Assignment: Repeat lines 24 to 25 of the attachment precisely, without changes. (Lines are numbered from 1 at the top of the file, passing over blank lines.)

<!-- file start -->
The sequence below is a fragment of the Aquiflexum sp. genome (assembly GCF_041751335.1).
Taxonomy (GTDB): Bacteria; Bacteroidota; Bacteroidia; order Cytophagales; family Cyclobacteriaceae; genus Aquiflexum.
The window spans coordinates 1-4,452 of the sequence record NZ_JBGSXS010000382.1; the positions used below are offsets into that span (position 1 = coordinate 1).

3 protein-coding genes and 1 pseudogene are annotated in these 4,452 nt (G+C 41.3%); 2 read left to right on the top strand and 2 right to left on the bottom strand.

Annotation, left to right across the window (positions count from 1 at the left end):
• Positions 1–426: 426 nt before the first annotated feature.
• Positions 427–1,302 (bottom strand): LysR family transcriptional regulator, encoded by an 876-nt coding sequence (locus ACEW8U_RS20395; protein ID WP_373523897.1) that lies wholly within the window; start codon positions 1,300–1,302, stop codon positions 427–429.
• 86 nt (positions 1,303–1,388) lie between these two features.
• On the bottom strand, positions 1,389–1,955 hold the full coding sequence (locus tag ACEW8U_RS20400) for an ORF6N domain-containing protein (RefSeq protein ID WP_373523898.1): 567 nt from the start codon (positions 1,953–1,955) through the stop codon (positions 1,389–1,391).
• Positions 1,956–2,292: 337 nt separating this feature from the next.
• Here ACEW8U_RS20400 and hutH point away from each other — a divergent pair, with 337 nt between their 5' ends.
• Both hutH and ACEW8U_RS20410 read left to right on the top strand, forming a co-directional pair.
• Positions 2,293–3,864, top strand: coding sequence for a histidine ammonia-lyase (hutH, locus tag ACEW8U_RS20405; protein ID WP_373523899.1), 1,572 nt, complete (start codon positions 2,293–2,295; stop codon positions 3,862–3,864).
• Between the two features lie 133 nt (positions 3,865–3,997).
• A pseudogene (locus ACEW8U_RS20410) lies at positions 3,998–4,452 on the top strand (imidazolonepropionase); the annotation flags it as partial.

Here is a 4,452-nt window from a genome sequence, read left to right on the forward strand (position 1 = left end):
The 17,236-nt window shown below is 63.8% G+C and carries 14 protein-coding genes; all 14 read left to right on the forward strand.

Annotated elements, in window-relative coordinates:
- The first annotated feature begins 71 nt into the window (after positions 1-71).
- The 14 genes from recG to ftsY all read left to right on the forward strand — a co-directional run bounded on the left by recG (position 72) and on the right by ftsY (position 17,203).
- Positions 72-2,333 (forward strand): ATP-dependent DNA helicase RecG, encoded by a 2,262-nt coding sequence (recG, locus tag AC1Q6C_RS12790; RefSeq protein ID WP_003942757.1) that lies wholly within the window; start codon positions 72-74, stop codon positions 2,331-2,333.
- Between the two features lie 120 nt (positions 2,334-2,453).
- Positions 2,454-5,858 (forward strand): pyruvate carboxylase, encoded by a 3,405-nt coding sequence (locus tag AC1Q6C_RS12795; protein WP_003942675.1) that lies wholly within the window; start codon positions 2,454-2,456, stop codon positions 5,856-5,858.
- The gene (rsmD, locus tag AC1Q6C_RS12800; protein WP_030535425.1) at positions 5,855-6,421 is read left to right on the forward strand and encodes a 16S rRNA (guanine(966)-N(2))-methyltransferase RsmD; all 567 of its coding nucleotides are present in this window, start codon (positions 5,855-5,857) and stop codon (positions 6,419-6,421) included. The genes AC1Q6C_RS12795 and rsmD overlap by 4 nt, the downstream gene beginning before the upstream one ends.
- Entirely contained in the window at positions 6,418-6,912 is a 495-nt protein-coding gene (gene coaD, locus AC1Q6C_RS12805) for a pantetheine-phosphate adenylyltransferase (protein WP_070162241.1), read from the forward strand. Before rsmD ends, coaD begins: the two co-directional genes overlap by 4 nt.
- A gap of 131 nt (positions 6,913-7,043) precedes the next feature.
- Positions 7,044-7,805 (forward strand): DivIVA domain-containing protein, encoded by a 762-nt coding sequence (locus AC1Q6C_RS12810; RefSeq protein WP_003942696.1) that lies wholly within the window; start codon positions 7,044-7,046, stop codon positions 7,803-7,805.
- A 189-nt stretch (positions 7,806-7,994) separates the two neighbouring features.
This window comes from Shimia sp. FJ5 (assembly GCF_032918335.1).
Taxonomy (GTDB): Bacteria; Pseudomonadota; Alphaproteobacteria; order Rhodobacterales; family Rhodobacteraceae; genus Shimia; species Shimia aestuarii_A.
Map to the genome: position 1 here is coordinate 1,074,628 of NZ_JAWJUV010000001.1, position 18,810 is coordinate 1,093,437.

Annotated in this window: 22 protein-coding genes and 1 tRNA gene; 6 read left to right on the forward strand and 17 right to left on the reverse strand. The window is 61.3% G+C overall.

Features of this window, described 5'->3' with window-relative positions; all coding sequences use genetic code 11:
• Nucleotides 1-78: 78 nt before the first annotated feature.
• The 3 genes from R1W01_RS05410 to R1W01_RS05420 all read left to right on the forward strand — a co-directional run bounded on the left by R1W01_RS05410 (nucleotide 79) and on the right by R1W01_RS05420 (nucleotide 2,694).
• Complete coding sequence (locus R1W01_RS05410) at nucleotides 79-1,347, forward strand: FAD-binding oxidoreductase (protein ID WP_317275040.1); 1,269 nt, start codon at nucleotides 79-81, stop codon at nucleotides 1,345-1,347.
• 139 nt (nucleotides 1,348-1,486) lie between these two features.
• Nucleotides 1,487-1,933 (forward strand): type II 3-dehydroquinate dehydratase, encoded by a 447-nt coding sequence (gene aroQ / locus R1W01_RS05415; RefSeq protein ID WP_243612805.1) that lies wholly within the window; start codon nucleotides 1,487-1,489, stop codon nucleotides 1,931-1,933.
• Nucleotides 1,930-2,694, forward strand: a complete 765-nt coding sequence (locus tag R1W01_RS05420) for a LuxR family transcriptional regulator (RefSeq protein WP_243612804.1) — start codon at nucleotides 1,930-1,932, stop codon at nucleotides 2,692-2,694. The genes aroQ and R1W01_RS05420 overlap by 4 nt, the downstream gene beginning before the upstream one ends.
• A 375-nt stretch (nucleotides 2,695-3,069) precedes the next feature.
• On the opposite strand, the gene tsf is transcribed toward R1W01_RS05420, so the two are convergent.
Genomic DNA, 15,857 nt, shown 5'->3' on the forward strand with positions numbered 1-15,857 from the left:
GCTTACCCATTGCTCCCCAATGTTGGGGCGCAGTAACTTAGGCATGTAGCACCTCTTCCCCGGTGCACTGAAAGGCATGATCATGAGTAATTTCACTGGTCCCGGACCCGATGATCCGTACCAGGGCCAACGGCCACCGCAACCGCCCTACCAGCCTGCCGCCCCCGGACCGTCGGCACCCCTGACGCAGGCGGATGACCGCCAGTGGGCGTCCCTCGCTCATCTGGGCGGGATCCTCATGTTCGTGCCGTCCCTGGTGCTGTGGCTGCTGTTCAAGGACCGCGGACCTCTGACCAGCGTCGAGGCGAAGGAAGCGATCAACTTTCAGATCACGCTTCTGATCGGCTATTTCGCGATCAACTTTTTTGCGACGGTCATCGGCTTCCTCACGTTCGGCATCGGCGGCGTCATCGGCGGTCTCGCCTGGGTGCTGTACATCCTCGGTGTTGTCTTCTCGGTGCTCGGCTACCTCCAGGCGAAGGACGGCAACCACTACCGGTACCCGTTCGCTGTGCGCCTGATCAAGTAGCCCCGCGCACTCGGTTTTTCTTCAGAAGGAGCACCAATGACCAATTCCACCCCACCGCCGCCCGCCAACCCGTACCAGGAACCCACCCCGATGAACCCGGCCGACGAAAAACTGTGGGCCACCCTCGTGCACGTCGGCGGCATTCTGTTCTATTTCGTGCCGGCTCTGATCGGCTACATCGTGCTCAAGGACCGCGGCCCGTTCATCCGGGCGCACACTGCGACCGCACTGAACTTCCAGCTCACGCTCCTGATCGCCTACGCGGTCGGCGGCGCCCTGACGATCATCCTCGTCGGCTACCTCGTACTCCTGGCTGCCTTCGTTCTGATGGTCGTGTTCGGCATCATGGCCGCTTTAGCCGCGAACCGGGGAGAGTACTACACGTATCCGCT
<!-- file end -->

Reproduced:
- The gene (rsmD, locus tag AC1Q6C_RS12800; protein WP_030535425.1) at positions 5,855-6,421 is read left to right on the forward strand and encodes a 16S rRNA (guanine(966)-N(2))-methyltransferase RsmD; all 567 of its coding nucleotides are present in this window, start codon (positions 5,855-5,857) and stop codon (positions 6,419-6,421) included. The genes AC1Q6C_RS12795 and rsmD overlap by 4 nt, the downstream gene beginning before the upstream one ends.
- Entirely contained in the window at positions 6,418-6,912 is a 495-nt protein-coding gene (gene coaD, locus AC1Q6C_RS12805) for a pantetheine-phosphate adenylyltransferase (protein WP_070162241.1), read from the forward strand. Before rsmD ends, coaD begins: the two co-directional genes overlap by 4 nt.